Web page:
Gallery  July 2, 2024  Natasha H. Arora

Jennifer Rochlin’s Autobiography Gleams Off "Paintings on Clay"

Photo by Sarah Muehlbauer, Courtesy the artist and Hauser & Wirth

Installation view, ‘Jennifer Rochlin. Paintings on Clay,’ Hauser & Wirth New York, 22nd Street, 2 May 2024 – 12 July 2024. © Jennifer Rochlin

Twenty years ago, Los Angeles-based high school painting teacher Jennifer Rochlin accepted a $10,000 grant to teach ceramics, despite one minor setback: she had never touched clay. Yet, this summer, Rochlin adorns Hauser & Wirth’s 22nd Street location with a series of memory-laden terracotta vessels, each a heap of unabashedly spirited, cinematic recollections and testaments to her own bohemian actualization. 

Her sun-soaked clayware overflows with romance, entwining her autobiography with artistic legacies. Classics become tactile and congenial, as colors from Van Gogh’s Café Terrace at Night tint her assistant as she works in a Parisian studio, and Matisse is imprinted on three-dimensional clay.

Photo by Keith Lubow, Courtesy the artist and Hauser & Wirth

Honey Pot, 2024, Ceramic with glaze, 61 x 43.2 x 43.2 cm / 24 x 17 x 17 in. © Jennifer Rochlin

Eschewing flat, static canvases in favor of pottery— upon which time can roll— Rochlin memorializes and remembers her own life with pieces like Trans-Siberian RailwaySummer Snow, and Two Weeks in July. Her vessels glow with personalization, but equally dream and interact with viewers. 

This glimmer is perhaps an inevitable quality of any sculpture— memories, musings, and nudity feel more sensual when tangible— but fewer three-dimensional pieces laugh with bite-marks from their maker’s friends. Abstractions, sport, family, music, animals, travel, and sex all dance around Chelsea, hyperaware of their realism and nostalgia. 

Art & Object sat down with Jennifer Rochlin to discuss how her vessels became her most personal media for painting

Photo by Keith Lubow, Courtesy the artist and Hauser & Wirth

Ladies at the Norton Simon Museum, 2023, Ceramic, glaze, and gold luster, 58.4 x 53.3 x 53.3 cm / 23 x 21 x 21 in. © Jennifer Rochlin

Natasha H. Arora: You’ve described how ceramics are a medium for narrative, which reads as a very classical interpretation. Do you agree? Why are ceramics a narrative device we’re lacking today?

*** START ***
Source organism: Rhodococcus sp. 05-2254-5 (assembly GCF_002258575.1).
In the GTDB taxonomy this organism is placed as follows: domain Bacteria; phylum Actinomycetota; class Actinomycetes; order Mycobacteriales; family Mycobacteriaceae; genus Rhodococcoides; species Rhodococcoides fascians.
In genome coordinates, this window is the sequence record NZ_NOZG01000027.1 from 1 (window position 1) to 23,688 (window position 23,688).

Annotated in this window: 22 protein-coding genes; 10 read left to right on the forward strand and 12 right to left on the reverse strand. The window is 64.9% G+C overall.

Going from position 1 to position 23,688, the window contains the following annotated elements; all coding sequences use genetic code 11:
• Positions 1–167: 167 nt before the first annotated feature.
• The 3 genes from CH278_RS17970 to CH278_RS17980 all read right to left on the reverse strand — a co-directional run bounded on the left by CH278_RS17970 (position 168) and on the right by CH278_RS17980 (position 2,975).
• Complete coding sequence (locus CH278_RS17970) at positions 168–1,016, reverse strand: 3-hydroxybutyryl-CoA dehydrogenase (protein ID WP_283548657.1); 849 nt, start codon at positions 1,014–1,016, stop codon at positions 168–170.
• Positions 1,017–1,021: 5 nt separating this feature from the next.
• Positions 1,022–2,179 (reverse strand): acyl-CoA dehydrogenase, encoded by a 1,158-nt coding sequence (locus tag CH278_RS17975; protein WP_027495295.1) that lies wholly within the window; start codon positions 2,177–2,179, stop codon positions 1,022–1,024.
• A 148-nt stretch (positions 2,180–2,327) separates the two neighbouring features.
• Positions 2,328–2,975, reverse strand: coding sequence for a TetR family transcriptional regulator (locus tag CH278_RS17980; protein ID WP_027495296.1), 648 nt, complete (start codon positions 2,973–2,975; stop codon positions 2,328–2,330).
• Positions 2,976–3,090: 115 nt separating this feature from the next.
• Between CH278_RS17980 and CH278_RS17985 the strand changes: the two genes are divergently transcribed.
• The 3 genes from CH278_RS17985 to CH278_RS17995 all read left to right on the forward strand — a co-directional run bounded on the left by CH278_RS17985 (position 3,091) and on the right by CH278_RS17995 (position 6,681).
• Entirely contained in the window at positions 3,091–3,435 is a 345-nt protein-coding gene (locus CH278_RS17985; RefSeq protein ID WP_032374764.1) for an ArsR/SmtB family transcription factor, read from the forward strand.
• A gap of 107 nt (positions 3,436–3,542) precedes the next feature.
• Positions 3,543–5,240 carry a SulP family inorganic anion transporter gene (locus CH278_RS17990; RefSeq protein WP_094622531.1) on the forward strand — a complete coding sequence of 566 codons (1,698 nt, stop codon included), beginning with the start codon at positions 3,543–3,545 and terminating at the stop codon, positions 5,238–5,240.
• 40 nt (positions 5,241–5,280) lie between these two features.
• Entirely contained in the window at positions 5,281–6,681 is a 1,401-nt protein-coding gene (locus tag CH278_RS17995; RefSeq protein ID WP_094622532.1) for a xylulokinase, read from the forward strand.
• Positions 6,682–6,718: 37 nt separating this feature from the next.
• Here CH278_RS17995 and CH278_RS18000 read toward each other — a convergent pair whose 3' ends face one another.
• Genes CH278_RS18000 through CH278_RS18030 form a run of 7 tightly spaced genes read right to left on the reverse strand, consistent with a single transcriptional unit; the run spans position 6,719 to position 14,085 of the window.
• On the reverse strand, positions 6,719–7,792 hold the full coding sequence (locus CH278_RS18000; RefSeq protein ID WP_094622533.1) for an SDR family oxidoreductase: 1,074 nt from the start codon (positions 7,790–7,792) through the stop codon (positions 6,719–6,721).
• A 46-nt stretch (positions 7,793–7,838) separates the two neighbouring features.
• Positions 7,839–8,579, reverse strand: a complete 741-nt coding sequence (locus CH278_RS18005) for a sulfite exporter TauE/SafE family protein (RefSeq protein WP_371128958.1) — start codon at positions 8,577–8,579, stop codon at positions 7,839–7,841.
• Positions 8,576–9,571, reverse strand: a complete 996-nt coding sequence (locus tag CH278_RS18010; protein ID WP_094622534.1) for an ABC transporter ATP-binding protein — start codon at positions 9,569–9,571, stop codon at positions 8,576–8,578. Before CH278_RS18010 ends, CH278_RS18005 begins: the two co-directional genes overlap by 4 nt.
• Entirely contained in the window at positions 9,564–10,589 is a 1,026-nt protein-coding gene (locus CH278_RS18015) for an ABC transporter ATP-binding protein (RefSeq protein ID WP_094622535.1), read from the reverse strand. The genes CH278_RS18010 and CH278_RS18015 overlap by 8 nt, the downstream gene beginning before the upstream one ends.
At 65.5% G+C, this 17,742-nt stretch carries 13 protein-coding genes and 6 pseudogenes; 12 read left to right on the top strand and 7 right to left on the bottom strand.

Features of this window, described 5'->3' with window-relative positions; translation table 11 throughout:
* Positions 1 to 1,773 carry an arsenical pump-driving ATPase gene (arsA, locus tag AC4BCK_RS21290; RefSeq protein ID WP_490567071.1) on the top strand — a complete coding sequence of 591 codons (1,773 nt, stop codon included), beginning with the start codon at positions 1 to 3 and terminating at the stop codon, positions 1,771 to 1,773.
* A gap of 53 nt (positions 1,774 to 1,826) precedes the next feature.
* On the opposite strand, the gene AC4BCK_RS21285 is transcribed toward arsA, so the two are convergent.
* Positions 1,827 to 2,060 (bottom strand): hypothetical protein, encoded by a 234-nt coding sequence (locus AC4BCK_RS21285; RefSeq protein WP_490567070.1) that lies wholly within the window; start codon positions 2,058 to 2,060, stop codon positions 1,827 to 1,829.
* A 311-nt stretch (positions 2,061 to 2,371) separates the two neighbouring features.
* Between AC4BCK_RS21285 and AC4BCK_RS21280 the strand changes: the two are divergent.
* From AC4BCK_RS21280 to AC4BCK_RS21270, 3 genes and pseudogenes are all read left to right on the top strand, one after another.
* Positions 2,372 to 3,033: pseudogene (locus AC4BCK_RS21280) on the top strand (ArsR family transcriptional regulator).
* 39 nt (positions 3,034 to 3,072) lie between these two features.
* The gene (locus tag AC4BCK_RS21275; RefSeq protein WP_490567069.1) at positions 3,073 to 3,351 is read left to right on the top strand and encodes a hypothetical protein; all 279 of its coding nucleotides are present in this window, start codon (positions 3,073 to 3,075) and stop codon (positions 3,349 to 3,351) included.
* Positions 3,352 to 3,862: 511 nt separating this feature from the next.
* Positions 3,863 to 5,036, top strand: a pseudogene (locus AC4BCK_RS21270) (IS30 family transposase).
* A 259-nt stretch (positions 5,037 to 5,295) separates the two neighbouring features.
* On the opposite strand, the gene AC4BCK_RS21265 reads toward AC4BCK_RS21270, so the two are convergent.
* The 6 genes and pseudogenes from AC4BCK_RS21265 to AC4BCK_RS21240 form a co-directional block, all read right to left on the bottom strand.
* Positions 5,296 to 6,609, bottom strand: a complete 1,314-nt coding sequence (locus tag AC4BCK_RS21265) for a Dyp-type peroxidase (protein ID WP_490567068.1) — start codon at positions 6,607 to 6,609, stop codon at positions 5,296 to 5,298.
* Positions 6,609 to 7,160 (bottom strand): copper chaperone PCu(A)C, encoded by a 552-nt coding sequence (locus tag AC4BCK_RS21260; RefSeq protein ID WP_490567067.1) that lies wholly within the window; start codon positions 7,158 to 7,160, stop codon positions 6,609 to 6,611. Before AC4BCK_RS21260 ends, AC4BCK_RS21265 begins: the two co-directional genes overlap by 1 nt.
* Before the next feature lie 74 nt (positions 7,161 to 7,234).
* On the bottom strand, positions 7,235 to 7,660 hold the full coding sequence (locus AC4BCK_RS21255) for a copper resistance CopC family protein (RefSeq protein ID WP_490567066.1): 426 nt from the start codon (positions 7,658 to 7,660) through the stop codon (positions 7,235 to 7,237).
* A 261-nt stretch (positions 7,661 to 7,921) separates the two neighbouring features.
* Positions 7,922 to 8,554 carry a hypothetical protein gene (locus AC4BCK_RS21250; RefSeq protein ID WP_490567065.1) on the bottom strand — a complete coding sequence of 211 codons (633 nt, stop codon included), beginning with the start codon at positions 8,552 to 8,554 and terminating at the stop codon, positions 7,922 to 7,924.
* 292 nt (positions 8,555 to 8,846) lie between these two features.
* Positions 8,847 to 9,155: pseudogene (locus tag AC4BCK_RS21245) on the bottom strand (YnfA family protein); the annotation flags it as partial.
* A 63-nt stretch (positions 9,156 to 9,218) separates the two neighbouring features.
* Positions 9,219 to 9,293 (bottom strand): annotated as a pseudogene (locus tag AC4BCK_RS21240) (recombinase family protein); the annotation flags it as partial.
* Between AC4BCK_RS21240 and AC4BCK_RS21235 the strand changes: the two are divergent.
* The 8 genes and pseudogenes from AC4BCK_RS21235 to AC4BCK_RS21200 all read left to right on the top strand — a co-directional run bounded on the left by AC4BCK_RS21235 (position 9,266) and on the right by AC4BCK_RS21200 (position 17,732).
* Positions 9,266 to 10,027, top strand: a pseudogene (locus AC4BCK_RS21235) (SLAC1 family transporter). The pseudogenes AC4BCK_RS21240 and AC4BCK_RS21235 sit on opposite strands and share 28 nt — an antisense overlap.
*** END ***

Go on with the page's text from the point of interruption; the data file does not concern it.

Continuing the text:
Jennifer Rochlin: 100%. It comes from the Greek pottery tradition. What I love about this— working narratively— is I love working in the round. It has a time-base factor. As you’re walking around the pot, things are unfolding. It harkens to film in a way of storytelling. I also like that you have to walk around to see it all, whereas with a canvas, you see it all at once.

NA: What is the appeal to you of a medium that lacks so much uniformity? 

JR: Well, they say life lacks uniformity. I think that since I’m self-taught in clay, and my hand is naturally imperfect, I leaned into that imperfection, instead of trying to correct it. The shape lends itself to the narrative: they’re bulbous, handmade, bodily. 

There’s also a little bit of impatience in the way I work. There’s an immediacy that I like. With clay, if you want it to be perfect, you really have to have patience. And I don’t! I think I keep it imperfect for the sake of honesty, almost. I’m not trying to fit into a different mold from my natural position.

When I’m painting on canvas or linen, I think I’m bringing the whole history of all my favorite painters with me; I want to paint like Bonnard, I want to paint like Matisse. When I’m painting on a vessel, I’m just me.

Photo by Sarah Muehlbauer, Courtesy the artist and Hauser & Wirth

Installation view, ‘Jennifer Rochlin. Paintings on Clay,’ Hauser & Wirth New York, 22nd Street, 2 May 2024 – 12 July 2024. © Jennifer Rochlin

NA: Is there an order you’d recommend visitors digest the show? Can you talk me through the order and placement you decided? 

JR: Back to the sort-of film idea, I like the relationship these pieces all have with each other. I like being exposed to snippets of scenes in different parts of the room. I knew I wanted a pedestal accompanying you, and for that to carry this train. 

A million years ago, I took a trans-Siberian rail to Lake Baikal, and we were stopped, and this guy in the middle of nowhere, in the middle of a field, got up and picked these flowers and threw them up to this girl leaning out of the window. 

And at the time, I filmed it on my Super 8 camera… I’ve come back to that image because it’s this quintessential romantic gesture. And, the train goes all around the vase, so hopefully the idea is that people will follow that path.

NA: What made you want to revisit a memory from a million years ago? 

JR: That’s a great question. It references this passionate love affair I had and this mood of romantic longing I’ve been in.

Photo by Keith Lubow, Courtesy the artist and Hauser & Wirth

Trans-Siberian Railway, 2023, Ceramic with glaze, 94 x 55.9 x 58.4 cm / 37 x 22 x 23 in. © Jennifer Rochlin

NA: Are any of these pieces going to be particularly difficult for you to part with? 

JR: I did get attached to some of them for sure. But... Two Weeks in July, because it’s a portrait of him.

NA: What do you hope people will take away from this exhibit? 

JR: It’s been a challenging year to make art. I’d wake up in the morning and listen to podcasts and think, 'Does this person have the answer to why art’s important?' After all my searching, I didn’t get the answer. But, I guess I just want a renewed faith in humanity? 

But, I do feel like, in this age of AI and digitization, something that is so resolutely handmade… When I saw Matisse’s cutout pieces, I cried! Seeing that his hand cut those scissors, seeing the immediacy? I really responded to that. So, I appropriate when I can. Nothing’s off limits.

Jennifer Rochlin’s "Paintings on Clay" will remain on view at Hauser & Wirth until July 12th, 2024
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